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State Capitol Week in Review – March 12, 2021

LITTLE ROCK – The Senate passed a new version of the Medicaid expansion program, which is one of the most important bills of this year’s session because of the number of people it benefits and the amount of money that it generates in Arkansas.

About 311,000 people receive services under the program. The current number is higher than usual because the Covid-19 pandemic caused many people to lose their jobs or businesses. Before the pandemic, about 250,000 people were eligible.

The original version of the Arkansas Medicaid expansion was called the private option. Rather than simply expanding traditional Medicaid rolls, Arkansas developed a unique model of implementing the federal law. Our private option helps low-income families pay for private health insurance.

It is an extension of the traditional Medicaid program, which subsidizes health care for low-income families, the elderly and people with disabilities.

When Congress passed the federal Affordable Care Act in 2010, it allowed states to expand their Medicaid programs to make people eligible if they earned up to 138 percent of the federal poverty level. Arkansas created the private option and in 2014 was one of 25 states to expand Medicaid.

Spending bills in Arkansas must get a supermajority of 75 percent of the legislature for approval, so creation of the private option was a battle.

Maintaining a supermajority of support for the program has continued to be a political struggle. In a special session in 2016 legislators added a work requirement, in order to win the necessary number of votes.

However, the work requirement has been struck down by federal courts, and the current administration in Washington has signaled that it does not intend to make it a part of Medicaid.

The new version is in Senate Bill 410, which the Senate passed by a vote of 26-to-3. It would create a program called ARHOME, an acronym that stands for Arkansas Health and Opportunity for Me.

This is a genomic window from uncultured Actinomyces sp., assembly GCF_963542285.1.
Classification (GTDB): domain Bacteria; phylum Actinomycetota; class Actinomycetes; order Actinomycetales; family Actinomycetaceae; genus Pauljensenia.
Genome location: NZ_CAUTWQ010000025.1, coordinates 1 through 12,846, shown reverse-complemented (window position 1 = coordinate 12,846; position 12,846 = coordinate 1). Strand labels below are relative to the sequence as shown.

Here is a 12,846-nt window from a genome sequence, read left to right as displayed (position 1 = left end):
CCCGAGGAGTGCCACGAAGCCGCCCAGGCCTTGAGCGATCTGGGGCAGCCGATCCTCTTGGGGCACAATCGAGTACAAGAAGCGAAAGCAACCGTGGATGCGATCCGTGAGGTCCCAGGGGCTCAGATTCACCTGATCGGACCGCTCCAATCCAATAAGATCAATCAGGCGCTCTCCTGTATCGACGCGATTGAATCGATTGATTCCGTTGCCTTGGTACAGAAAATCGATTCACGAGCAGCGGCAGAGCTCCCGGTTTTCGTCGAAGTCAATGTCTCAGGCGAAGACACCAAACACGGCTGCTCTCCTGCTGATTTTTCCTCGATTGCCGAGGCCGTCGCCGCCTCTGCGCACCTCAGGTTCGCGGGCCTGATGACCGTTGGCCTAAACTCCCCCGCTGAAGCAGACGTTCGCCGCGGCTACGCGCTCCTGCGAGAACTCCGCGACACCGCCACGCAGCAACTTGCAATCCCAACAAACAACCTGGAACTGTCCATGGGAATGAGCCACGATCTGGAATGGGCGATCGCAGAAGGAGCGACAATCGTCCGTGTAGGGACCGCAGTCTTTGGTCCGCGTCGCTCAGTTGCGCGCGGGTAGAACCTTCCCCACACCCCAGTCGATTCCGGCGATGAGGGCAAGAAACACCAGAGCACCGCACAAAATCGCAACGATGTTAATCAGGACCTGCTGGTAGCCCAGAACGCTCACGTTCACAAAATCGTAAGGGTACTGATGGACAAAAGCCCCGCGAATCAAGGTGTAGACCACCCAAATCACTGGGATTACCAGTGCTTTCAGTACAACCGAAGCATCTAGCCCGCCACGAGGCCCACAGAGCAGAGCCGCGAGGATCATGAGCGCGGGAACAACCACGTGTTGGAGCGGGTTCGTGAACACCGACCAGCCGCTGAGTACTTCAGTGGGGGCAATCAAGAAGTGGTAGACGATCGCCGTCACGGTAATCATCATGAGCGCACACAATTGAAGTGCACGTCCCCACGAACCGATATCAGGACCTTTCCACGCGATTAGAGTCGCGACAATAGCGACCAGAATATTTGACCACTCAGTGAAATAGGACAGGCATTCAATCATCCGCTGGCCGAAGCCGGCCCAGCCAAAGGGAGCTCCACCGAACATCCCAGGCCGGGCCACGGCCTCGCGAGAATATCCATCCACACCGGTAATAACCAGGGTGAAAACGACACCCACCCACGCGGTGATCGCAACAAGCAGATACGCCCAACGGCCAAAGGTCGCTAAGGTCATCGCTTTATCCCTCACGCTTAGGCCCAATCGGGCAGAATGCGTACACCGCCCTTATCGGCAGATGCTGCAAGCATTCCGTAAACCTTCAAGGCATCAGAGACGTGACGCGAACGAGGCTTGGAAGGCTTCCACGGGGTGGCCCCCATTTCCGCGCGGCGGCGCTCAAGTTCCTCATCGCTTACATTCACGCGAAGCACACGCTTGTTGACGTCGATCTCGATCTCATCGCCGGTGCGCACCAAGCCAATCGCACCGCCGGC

It would continue the private option, which reimburses physicians and hospitals at a higher rate than traditional Medicaid. Also, the private health coverage available to beneficiaries in the private option generally offer more services.

The availability of more services will be the incentive for beneficiaries to look for work and continue their education. They can keep their private coverage if they work or study, and if they don’t they will be moved to traditional Medicaid.

Physicians, hospitals and other providers will still be paid commercial rates under ARHOME. Those are from 25 to 65 percent more than traditional Medicaid rates, and therefore ARHOME will continue to help rural hospitals stay open.

The private insurers must meet annual financial and health targets to avoid financial penalties. Three specific categories of beneficiaries will be measured for health improvement. One is at-risk pregnant women and newborns up to the age of two. The second is people in rural areas with mental illness or drug abuse problems. The third comprises young people who were incarcerated or in foster care, and veterans.

SB 410 creates a new program and the bill has no specific dollar amounts. Funding will be considered later in the legislative session when lawmakers vote on the appropriation for Medicaid. That appropriation will require 27 votes for passage in the Senate, which is 75 percent of the 35-member body.


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